All of us – the reeling University of Washington football team, exasperated and exhausted Husky nation, even the press corps – get a much-needed break as the lights dim for the next seven days for the bye week.
Coach Steve Sarkisian will hold his usual Monday press conference, the team will work out lightly Monday, Tuesday and Wednesday and after that, it's time to rest up and prepare for road games at UCLA and Oregon State.
Today, I want to address the status of Jake Locker, whose production has not only leveled off after a stunning three-game start at Husky Stadium, he's sore, he's frustrated and he, like his teammates, are starting to see a bowl game as an unlikely possibility.
Up front, it's vital to recognize the flaws of this UW offense. Receivers drop balls in critical moments. Receivers are in and out of the lineup because of injuries. Defensive linemen seem to be getting easier and easier shots at Locker in passing downs, and one reason for that is the personnel fluctuation in the offensive line.
Since that remarkable late-game drive against No. 3 USC, pulling out a 16-13 victory over the Trojans, here is Locker's numbers in the past five games:
• He's completing 53.8 percent of his passes (91-of-169).• He's averaging 220.4 passing yards per game.• He's tossed seven TD passes, and six interceptions.• He's been sacked 13 times in five games.
Sure, when you face Stanford, Arizona, Arizona State and Oregon – four of the better defenses in the Pacific-10 Conference – numbers are likely to suffer a little bit. But it's more than that, and Saturday was as good of an example as any to Locker's struggles.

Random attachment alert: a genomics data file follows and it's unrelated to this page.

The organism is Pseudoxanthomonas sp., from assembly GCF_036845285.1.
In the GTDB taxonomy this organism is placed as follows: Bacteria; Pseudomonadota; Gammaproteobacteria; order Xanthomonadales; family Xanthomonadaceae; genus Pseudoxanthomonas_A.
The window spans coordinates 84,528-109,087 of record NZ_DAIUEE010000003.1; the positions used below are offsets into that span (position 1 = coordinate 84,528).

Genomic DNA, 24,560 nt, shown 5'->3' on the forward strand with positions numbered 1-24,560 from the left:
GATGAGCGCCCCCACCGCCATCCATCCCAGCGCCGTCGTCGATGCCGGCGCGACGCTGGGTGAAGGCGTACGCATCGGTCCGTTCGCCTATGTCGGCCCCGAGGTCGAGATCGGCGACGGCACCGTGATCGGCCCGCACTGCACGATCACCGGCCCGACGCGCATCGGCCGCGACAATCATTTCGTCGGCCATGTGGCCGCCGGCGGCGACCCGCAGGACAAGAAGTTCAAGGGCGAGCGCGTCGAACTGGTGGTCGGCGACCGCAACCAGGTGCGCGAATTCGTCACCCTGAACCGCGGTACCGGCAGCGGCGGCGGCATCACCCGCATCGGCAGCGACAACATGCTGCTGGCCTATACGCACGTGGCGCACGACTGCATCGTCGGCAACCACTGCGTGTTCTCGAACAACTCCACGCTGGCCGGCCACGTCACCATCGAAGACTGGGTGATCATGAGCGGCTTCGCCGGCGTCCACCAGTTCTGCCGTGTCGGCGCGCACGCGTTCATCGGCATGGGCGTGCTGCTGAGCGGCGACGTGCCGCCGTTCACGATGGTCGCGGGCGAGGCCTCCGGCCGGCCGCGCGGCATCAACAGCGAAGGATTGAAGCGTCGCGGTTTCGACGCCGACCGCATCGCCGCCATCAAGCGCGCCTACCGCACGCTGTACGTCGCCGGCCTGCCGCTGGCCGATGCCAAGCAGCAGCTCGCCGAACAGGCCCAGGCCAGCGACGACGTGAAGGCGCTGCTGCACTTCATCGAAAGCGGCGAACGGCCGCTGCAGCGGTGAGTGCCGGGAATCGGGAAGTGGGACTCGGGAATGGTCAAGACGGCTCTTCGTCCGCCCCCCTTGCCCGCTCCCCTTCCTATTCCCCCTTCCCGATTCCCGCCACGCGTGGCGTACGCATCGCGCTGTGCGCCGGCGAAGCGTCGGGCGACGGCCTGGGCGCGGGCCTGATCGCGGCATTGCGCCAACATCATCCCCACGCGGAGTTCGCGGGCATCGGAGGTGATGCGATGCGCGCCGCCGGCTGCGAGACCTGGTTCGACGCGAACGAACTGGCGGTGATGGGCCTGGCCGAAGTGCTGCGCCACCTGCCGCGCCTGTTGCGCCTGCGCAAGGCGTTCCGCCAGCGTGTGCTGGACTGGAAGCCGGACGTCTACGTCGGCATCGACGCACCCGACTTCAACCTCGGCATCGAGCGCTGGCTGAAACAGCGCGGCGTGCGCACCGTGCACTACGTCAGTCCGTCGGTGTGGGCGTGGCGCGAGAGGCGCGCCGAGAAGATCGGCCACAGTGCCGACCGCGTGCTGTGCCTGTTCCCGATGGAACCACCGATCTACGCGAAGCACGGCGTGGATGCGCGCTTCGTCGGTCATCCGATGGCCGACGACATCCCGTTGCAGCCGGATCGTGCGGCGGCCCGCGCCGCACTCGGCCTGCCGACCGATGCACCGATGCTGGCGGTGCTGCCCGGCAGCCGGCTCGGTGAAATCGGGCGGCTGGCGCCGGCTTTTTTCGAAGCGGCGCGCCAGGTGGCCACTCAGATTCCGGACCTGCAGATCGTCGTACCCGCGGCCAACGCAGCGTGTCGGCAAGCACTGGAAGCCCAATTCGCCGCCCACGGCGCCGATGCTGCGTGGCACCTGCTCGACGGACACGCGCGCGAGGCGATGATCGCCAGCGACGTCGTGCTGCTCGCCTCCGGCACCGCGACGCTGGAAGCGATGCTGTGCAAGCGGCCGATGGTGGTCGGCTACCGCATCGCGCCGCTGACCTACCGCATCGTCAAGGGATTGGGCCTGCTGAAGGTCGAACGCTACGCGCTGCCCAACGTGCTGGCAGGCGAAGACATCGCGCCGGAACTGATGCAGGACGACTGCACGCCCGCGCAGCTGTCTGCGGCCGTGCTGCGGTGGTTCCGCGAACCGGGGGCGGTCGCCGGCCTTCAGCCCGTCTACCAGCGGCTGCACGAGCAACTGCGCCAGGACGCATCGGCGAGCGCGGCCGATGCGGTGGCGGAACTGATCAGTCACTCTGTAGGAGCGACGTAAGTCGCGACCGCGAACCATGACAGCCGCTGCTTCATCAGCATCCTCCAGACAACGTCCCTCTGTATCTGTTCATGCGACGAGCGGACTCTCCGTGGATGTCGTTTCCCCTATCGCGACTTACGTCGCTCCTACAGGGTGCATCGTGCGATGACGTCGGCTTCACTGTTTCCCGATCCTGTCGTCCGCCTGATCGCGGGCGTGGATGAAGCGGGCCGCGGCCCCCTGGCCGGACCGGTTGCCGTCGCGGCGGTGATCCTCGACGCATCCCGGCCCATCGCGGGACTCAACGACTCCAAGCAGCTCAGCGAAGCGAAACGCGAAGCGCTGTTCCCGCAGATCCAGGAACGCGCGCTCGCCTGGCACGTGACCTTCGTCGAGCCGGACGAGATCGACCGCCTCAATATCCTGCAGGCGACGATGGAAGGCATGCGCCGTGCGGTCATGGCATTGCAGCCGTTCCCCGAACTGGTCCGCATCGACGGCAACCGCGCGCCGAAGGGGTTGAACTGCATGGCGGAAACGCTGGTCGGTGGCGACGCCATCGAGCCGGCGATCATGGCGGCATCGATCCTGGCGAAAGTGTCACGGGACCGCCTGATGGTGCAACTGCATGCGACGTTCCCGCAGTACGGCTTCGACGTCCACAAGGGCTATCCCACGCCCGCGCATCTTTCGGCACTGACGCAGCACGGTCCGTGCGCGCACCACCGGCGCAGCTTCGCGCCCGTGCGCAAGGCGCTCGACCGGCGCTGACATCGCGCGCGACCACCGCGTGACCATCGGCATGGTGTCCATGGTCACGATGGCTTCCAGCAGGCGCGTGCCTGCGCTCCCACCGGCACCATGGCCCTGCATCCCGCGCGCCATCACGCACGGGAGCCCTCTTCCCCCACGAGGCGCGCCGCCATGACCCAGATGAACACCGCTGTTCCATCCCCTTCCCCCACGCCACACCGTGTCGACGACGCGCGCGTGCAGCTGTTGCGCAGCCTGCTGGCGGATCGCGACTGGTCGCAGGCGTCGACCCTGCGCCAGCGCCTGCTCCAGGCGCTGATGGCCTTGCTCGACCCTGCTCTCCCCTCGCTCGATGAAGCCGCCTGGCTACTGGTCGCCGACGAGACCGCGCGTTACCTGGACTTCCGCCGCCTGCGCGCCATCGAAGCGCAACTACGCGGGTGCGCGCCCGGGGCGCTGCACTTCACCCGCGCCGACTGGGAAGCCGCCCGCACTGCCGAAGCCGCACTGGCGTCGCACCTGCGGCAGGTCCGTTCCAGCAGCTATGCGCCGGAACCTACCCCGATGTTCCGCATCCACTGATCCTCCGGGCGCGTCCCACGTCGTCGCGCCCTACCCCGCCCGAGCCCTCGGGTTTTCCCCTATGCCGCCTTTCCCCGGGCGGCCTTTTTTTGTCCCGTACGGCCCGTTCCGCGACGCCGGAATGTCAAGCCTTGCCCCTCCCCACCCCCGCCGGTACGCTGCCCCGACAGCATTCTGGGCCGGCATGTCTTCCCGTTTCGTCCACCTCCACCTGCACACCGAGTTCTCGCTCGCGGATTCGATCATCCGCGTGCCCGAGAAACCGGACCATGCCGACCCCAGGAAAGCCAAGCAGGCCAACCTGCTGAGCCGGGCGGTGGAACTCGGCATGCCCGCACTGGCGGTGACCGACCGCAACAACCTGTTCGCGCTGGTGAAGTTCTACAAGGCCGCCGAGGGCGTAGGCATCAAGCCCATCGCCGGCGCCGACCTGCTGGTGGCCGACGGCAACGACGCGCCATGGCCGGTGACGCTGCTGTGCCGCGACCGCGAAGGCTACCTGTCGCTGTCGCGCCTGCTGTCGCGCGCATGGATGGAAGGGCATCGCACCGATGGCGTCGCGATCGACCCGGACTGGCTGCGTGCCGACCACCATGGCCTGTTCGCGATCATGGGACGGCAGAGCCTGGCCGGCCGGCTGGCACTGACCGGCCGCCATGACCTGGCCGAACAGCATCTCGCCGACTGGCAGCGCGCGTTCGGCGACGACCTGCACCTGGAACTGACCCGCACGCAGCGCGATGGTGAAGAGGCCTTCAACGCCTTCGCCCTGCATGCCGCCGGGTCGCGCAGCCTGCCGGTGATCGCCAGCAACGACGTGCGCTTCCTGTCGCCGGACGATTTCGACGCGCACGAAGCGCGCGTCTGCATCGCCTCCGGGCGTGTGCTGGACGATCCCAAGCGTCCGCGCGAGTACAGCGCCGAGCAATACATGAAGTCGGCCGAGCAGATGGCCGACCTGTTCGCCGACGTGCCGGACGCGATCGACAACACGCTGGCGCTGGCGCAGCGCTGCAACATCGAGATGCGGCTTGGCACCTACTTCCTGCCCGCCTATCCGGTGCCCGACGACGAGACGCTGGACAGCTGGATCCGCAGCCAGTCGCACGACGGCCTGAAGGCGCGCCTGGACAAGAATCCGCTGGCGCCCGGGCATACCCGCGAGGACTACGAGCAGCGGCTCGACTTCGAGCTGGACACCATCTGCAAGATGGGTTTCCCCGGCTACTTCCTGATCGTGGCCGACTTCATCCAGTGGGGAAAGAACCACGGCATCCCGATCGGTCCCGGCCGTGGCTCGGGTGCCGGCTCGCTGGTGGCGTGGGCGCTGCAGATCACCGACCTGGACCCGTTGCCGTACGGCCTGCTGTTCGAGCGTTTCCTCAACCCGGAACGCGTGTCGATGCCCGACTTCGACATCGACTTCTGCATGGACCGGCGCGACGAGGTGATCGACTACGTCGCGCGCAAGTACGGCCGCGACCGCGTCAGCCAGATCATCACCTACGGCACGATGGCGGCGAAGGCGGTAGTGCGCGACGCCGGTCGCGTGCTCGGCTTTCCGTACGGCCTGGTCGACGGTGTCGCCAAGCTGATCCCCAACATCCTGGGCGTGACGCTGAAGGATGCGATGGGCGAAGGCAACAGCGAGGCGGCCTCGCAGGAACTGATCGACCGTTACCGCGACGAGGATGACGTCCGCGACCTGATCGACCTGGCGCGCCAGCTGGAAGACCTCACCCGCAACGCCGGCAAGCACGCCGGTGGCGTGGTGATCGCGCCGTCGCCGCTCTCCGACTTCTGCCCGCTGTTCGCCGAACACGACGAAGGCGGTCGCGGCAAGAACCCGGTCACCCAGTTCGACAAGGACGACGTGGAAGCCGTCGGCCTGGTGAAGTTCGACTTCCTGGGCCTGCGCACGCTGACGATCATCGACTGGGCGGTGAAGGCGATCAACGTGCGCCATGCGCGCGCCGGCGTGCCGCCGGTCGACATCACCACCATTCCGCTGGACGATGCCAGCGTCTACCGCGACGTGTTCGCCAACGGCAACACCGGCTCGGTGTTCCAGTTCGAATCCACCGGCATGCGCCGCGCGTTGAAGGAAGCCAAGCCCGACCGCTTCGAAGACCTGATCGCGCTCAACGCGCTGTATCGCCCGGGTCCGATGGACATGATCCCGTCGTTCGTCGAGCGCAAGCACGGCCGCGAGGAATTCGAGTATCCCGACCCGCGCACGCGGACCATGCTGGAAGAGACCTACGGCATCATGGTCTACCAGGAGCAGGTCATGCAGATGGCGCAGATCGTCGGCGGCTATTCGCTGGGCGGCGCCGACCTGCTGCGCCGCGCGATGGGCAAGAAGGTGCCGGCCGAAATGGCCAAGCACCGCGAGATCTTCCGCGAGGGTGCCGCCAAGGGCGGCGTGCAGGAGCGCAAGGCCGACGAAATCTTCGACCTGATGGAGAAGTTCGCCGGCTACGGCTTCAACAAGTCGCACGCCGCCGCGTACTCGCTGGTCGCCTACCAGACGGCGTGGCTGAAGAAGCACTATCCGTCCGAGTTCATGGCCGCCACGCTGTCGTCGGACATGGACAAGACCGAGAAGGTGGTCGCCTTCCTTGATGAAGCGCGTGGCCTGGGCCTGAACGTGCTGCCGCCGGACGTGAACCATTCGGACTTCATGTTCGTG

Trying to do too much, he's forcing the action way too much.
Sarkisian mentioned it after the game Saturday, that when Locker stayed calm and relaxed, as he was much of the first quarter, the offense was fluid and able to move the ball against Oregon.
Something changed after he threw the red-zone interception in the end zone on fourth down midway through the second quarter.
On the UW's next drive, he badly misfired on a pass to James Johnson. And then his next offering was way too high for tight end Kavario Middleton in the left flat, and was nearly picked off – again - by Spencer Paysinger.
Starting on that drive, and carrying over to the next two series, Locker missed in five of eight passes, and was sacked twice.
On critical occasions, he appears trapped behind his old style (taking off and running) and his new way (staying in the pocket), and ends up deciding on the wrong means.
How can a guy not start to lose confidence when it breaks down in that manner? Locker showed that.
"This is a very fine line we're operating with when we're trying to change the complexion of a guy's game," said Sarkisian, who for the first time really addressed Locker's development as something that will take longer than he might be used to.
"I knew it wasn't going to happen overnight. Obviously he had some really early success, as we did. And we're going to have growing pains. That goes without saying.
"The challenge for us, and for Jake, is to learn from these games and learn from this style of play and where's the happy medium? Where can he take the running style he had previously (at Ferndale) and where can he fit it in this scheme that we're running."
Sarkisian said the bye week will give he, offensive coordinator Doug Nussmeier and Locker ample time to sit down and re-evaluate the first seven games, and get the junior back on track.
Note: I will be on an unpaid furlough for this week, and am instructed to not be involved in any UW-related stuff. Ryan Divish, who does a masterful job with the Mariners and Seahawks blog, will be filling in for me, and will provide updates through the light week.
An unfortunate business decision. See y'all in eight days heading into the UCLA week.